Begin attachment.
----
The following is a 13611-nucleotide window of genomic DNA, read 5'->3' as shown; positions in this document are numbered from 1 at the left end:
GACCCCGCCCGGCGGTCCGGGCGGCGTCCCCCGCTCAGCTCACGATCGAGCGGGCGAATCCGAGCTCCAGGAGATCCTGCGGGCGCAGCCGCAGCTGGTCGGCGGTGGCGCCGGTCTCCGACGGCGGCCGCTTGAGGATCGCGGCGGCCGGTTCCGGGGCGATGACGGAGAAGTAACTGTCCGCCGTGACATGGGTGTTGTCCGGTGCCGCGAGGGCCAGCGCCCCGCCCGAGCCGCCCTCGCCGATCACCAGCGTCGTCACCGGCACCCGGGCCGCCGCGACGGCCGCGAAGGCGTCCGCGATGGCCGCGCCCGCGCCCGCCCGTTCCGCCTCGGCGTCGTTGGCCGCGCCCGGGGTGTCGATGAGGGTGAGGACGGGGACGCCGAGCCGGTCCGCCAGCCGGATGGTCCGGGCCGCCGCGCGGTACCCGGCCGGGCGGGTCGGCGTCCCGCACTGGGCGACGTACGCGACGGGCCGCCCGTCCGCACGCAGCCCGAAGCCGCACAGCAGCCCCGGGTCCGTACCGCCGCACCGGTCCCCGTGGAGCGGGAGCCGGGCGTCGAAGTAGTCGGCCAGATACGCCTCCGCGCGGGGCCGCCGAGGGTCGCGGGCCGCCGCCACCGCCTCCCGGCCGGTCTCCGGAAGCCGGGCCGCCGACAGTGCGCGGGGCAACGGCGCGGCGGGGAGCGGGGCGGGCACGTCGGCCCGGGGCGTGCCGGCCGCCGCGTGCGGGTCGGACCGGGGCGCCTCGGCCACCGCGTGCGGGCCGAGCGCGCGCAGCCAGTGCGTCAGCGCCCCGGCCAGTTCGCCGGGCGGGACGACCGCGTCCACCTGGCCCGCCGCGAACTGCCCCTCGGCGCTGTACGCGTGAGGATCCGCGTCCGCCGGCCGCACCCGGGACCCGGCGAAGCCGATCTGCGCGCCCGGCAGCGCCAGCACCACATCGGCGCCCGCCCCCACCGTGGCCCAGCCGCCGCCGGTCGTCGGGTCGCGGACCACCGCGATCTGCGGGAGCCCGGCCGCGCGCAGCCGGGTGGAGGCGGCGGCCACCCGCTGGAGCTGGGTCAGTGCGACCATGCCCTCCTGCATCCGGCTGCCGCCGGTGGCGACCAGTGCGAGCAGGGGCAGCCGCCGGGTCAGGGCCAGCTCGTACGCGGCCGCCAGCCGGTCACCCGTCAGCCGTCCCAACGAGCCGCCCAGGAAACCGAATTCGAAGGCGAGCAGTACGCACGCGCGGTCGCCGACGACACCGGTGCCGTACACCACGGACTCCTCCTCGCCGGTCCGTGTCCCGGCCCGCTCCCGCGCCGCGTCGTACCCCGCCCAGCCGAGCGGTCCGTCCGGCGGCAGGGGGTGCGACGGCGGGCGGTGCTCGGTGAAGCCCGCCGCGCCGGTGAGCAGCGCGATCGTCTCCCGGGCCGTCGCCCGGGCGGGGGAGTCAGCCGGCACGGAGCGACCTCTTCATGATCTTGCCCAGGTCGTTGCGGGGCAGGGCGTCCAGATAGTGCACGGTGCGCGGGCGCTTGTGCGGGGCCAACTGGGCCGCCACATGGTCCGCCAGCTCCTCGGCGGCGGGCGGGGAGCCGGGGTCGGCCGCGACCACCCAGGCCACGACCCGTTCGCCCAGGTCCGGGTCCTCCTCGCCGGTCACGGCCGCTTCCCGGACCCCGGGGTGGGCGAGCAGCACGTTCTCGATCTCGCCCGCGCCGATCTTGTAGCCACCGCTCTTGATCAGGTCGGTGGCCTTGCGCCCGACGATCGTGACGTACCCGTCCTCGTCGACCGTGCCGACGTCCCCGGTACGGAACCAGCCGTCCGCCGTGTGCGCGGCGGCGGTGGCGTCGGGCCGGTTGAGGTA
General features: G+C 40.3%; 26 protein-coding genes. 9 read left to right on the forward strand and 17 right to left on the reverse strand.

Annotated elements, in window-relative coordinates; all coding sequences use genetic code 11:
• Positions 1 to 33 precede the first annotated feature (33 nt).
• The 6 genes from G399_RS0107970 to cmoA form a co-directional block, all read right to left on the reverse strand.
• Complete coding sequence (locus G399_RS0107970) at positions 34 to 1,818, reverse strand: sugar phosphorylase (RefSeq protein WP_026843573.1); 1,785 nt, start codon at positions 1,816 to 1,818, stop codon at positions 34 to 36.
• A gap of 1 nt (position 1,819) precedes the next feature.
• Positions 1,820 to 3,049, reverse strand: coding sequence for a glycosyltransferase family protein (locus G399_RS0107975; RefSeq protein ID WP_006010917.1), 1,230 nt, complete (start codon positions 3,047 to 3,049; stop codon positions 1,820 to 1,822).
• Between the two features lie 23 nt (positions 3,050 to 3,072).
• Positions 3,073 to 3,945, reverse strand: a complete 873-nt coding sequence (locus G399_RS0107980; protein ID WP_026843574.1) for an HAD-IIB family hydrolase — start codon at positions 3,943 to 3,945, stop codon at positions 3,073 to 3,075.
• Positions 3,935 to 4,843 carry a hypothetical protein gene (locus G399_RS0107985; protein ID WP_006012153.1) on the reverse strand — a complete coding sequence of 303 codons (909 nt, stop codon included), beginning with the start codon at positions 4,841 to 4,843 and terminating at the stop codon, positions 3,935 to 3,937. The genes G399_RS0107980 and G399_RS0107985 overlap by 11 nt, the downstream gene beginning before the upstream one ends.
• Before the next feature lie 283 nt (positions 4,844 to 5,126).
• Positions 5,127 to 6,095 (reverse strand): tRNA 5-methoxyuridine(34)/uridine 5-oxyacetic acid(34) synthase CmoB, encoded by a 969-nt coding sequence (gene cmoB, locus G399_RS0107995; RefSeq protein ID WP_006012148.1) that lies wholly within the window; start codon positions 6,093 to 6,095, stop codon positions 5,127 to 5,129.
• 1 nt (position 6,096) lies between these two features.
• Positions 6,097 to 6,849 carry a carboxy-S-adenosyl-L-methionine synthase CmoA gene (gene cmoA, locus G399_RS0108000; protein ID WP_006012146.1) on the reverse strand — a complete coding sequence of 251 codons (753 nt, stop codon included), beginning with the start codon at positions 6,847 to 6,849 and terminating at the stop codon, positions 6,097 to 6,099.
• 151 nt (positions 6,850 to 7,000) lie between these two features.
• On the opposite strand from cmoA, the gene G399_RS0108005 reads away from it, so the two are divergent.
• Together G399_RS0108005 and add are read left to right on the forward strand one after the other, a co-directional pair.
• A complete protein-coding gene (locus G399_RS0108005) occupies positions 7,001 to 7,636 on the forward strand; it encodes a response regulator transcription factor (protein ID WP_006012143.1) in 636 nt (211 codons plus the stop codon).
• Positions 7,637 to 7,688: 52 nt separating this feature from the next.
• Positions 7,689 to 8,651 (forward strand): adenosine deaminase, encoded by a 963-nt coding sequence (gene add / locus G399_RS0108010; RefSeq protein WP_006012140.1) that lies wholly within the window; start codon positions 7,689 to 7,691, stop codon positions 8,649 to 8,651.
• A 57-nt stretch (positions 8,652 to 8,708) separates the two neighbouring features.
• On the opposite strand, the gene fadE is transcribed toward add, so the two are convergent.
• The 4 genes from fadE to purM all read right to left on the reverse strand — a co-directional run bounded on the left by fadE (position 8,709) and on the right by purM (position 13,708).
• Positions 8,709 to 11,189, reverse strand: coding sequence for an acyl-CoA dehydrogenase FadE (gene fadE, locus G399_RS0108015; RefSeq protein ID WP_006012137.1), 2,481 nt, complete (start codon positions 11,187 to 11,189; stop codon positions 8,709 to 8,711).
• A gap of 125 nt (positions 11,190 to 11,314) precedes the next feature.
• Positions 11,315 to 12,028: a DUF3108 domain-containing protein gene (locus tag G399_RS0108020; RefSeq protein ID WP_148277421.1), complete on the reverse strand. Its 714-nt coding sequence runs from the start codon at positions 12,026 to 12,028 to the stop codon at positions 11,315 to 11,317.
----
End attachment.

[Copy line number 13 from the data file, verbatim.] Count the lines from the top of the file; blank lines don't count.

• Before the next feature lie 283 nt (positions 4,844 to 5,126).